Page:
Posted by Michele Sigg–
On Thursday, June 3, the Racial Justice Fellowship hosted a movie and discussion night, led by Robert Messore, featuring:
“Standing in the Shadows of Motown, a 2002 American documentary directed by Paul Justman that recounts the story of The Funk Brothers, the uncredited and largely unheralded studio musicians who were the house band that Berry Gordy hand-picked in 1959.” (Movie caption)
The documentary was fascinating and wonderfully well crafted, with rich snippets of interviews of band members. I was transfixed half the time, listening to tune after tune of music that I already knew for having heard it in so many songs growing up. The Funk Brothers were an extraordinary group of Black and White musicians, absolutely brilliant in their musicianship and exceptional in their friendship and loyalty one for the other. This loyalty lasted even through the late ’60s when the assassination of MLK and other Black civil rights leaders caused other music groups to fracture along racial lines. As Robert said, “music brings people together”–and the Funk Brothers were a positive example of that.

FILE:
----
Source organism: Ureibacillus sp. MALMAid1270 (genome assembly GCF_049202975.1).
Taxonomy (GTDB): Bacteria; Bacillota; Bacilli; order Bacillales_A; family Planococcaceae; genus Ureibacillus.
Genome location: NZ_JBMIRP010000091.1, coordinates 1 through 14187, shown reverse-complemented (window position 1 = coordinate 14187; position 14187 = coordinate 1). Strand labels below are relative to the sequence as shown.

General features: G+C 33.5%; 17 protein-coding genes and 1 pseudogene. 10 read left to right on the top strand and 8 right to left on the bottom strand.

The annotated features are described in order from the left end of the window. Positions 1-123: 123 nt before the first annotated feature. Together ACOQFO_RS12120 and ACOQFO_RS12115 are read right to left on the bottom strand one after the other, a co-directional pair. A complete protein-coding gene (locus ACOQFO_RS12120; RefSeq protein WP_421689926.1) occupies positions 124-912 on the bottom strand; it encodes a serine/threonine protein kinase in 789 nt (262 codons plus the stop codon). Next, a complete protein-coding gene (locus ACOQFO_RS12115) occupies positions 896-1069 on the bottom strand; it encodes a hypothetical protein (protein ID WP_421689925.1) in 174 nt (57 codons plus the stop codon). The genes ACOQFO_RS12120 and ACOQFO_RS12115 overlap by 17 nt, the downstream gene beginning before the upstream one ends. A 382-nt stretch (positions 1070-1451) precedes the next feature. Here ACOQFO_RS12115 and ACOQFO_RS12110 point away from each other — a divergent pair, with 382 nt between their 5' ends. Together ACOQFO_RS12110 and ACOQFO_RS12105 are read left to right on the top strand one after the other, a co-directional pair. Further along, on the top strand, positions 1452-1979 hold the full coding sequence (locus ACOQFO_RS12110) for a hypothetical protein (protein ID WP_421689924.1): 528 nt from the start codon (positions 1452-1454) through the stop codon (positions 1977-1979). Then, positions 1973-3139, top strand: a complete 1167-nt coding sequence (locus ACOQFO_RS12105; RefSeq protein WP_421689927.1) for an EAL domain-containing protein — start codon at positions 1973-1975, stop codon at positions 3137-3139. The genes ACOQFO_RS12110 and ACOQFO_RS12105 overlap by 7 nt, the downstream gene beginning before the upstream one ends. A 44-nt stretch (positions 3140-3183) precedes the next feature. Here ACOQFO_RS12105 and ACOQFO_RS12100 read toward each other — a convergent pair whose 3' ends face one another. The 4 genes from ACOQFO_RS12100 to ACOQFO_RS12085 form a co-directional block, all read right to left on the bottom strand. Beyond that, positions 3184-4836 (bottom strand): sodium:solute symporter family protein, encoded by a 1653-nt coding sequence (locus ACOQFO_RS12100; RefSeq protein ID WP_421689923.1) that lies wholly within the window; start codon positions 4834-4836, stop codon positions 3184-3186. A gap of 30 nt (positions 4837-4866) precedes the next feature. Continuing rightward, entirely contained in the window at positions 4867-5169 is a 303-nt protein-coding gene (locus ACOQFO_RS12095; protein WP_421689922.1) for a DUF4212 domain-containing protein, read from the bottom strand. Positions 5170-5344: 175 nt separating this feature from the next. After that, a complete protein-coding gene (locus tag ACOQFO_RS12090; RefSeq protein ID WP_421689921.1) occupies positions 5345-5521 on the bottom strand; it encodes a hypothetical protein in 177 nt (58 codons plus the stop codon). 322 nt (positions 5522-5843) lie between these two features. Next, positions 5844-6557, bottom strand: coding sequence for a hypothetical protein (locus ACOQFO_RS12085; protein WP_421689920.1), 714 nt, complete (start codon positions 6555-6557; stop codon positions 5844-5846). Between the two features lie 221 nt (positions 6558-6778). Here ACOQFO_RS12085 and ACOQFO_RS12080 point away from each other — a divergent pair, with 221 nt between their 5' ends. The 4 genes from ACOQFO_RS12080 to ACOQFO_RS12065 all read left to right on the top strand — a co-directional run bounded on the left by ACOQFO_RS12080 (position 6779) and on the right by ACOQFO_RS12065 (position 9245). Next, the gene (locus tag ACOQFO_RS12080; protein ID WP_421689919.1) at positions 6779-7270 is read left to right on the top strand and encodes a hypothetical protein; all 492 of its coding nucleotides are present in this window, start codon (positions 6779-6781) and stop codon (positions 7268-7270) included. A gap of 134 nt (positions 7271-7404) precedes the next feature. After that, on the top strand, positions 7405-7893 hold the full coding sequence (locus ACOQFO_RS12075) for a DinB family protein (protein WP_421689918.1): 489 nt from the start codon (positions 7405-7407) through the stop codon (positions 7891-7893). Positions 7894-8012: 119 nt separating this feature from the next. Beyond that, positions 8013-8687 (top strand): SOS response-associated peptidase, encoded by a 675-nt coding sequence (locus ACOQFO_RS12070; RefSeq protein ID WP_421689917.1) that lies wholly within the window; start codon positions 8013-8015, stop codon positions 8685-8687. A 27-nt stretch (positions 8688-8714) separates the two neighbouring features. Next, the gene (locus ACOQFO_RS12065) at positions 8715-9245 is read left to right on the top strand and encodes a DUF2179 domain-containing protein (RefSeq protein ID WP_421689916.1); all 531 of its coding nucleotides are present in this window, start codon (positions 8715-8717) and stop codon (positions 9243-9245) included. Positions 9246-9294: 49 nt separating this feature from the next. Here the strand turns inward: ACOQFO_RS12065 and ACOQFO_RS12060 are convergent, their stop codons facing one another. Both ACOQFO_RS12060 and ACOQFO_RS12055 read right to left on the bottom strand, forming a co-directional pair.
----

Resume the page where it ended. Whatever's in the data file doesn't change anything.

For those who would like to view this excellent piece of Black musical history, it can be viewed for free on Tubi tv (with commercials) or on Amazon Prime or rented on Youtube.